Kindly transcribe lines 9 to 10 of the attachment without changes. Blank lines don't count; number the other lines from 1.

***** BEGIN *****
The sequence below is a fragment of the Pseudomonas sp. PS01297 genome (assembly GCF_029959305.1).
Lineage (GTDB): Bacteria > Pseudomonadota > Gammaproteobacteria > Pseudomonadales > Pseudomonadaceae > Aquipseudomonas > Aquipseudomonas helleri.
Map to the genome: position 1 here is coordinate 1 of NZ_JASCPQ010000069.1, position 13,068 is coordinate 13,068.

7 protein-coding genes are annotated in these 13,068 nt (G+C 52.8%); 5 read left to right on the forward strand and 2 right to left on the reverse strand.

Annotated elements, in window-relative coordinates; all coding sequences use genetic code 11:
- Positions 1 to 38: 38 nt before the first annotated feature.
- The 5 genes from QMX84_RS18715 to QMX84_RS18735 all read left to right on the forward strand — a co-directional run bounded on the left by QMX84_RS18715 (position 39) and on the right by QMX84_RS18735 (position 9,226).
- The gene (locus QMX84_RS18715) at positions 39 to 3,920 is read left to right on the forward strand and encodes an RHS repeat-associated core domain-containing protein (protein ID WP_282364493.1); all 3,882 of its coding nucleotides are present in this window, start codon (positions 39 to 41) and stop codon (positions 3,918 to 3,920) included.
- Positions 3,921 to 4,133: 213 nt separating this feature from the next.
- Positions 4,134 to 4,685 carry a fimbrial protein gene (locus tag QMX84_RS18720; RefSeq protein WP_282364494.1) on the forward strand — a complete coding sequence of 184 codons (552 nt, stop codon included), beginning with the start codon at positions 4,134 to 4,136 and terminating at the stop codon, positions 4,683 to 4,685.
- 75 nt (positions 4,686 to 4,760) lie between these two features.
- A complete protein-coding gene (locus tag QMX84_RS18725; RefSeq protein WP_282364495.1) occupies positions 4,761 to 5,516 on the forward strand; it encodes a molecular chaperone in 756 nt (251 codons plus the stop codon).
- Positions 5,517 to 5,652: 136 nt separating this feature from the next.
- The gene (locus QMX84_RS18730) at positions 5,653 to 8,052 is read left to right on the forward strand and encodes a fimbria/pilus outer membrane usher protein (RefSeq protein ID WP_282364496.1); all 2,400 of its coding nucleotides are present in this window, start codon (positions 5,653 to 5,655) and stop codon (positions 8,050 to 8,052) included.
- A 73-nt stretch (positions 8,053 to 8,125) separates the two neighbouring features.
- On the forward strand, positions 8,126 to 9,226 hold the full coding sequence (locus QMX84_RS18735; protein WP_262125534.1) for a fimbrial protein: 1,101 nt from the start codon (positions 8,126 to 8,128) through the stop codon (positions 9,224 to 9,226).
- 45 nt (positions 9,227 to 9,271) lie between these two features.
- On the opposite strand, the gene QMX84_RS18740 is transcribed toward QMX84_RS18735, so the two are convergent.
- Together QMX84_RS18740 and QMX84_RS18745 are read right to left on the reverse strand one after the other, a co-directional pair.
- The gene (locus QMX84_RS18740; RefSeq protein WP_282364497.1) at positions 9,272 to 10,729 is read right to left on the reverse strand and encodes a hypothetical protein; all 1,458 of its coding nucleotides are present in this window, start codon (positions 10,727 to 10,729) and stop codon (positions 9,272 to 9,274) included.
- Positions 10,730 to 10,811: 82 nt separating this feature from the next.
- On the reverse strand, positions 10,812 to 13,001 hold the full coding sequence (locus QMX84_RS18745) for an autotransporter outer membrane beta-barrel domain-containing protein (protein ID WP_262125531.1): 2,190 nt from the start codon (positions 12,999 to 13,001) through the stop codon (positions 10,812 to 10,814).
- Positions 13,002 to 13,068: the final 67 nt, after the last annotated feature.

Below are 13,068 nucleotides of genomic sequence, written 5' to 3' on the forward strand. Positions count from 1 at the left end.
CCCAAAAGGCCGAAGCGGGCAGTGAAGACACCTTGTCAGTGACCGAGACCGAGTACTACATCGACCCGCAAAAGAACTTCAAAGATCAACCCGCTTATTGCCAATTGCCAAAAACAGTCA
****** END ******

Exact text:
- Positions 3,921 to 4,133: 213 nt separating this feature from the next.
- Positions 4,134 to 4,685 carry a fimbrial protein gene (locus tag QMX84_RS18720; RefSeq protein WP_282364494.1) on the forward strand — a complete coding sequence of 184 codons (552 nt, stop codon included), beginning with the start codon at positions 4,134 to 4,136 and terminating at the stop codon, positions 4,683 to 4,685.